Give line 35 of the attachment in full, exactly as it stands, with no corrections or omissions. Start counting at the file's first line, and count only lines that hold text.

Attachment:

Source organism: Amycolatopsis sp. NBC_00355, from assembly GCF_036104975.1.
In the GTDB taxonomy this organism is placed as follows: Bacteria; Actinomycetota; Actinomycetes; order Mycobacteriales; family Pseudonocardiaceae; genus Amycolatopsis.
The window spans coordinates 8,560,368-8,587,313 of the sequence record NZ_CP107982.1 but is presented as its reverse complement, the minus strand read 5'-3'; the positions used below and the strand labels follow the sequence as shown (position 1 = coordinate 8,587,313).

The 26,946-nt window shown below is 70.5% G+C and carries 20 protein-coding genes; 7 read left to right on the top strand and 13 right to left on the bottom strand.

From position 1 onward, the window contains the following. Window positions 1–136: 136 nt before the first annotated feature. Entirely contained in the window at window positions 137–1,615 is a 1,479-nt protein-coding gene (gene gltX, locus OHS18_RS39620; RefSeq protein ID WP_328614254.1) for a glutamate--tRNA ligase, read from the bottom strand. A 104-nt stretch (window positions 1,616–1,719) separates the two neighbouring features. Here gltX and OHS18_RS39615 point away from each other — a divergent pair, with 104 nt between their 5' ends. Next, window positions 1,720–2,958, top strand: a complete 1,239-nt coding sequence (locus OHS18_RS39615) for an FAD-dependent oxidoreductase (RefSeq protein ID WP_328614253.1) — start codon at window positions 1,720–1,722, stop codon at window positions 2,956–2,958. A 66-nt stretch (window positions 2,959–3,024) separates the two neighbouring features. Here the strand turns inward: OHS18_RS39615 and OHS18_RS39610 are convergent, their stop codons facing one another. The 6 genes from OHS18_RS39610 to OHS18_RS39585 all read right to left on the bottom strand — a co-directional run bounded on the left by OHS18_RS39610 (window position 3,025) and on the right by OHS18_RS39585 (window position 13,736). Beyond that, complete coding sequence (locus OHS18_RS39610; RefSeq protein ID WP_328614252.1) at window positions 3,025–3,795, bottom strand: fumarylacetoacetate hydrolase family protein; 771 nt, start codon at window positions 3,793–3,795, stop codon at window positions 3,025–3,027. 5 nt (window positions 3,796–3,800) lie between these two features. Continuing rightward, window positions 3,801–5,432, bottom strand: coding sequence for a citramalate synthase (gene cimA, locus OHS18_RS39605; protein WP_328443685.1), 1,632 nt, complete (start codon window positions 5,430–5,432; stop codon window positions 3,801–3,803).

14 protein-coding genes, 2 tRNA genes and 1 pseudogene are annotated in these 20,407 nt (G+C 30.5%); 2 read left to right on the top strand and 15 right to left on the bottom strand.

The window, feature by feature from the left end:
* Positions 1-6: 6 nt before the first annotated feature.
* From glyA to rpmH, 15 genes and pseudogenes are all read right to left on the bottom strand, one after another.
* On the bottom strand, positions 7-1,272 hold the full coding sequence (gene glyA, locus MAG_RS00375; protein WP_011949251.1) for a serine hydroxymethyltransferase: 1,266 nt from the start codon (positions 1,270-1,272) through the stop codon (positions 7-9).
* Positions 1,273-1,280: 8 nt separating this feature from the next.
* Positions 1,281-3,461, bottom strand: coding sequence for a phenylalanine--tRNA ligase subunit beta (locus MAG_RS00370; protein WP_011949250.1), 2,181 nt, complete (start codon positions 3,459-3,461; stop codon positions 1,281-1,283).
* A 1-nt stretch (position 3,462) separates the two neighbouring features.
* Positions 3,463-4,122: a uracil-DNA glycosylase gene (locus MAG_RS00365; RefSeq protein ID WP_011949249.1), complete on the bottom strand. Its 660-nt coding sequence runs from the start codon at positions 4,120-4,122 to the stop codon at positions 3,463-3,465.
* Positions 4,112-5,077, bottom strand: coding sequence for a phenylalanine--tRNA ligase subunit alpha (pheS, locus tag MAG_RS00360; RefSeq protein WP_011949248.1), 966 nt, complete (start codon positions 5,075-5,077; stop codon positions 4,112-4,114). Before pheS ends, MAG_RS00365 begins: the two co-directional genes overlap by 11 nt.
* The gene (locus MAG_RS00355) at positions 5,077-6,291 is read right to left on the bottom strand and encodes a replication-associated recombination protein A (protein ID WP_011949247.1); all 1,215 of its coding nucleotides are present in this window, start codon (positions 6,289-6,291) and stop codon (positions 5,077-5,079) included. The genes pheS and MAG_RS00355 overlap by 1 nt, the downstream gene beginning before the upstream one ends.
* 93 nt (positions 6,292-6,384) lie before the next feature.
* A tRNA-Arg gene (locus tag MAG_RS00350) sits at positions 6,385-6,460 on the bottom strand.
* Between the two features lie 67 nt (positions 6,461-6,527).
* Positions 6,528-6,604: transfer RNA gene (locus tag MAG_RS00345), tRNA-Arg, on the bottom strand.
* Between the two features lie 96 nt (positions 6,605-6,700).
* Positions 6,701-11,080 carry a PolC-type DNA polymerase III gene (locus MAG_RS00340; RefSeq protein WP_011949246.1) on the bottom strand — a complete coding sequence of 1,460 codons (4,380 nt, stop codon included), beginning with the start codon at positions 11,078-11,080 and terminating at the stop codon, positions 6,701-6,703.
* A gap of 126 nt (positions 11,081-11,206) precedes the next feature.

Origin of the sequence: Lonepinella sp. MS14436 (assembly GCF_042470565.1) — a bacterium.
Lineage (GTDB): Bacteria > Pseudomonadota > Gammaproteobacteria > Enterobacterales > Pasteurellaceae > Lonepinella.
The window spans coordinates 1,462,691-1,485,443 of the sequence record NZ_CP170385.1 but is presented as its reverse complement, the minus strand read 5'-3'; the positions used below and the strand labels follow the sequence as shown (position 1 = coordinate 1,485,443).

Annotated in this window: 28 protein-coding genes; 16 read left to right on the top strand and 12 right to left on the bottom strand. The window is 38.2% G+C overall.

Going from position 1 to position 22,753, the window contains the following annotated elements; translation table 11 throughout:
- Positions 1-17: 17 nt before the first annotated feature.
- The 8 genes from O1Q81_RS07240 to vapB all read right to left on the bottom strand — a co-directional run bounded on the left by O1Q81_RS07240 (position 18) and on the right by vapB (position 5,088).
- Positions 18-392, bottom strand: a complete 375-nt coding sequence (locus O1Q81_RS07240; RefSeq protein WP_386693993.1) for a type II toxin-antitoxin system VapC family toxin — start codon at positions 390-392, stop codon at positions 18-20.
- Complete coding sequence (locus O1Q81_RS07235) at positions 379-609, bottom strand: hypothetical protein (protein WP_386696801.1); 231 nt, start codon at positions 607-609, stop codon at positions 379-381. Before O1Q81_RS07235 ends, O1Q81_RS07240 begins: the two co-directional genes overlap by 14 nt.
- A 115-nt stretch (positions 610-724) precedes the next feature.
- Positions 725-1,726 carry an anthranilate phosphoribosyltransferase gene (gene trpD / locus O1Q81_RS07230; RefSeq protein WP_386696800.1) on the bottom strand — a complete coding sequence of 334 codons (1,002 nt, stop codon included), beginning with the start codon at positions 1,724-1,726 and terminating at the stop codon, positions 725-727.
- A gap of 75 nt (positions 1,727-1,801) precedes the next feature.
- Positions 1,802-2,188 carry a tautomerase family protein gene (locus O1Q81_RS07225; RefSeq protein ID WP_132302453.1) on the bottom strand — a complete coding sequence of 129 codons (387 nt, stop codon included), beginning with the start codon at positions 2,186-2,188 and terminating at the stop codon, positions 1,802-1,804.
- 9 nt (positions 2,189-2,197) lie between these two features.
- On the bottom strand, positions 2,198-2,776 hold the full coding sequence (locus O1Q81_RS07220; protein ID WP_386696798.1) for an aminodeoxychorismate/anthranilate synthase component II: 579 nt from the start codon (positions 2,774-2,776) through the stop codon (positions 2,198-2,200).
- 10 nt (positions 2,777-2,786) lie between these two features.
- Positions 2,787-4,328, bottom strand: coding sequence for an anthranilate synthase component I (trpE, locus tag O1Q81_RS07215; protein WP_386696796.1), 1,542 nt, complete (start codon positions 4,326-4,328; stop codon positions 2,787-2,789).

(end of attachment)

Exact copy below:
- A gap of 75 nt (positions 1,727-1,801) precedes the next feature.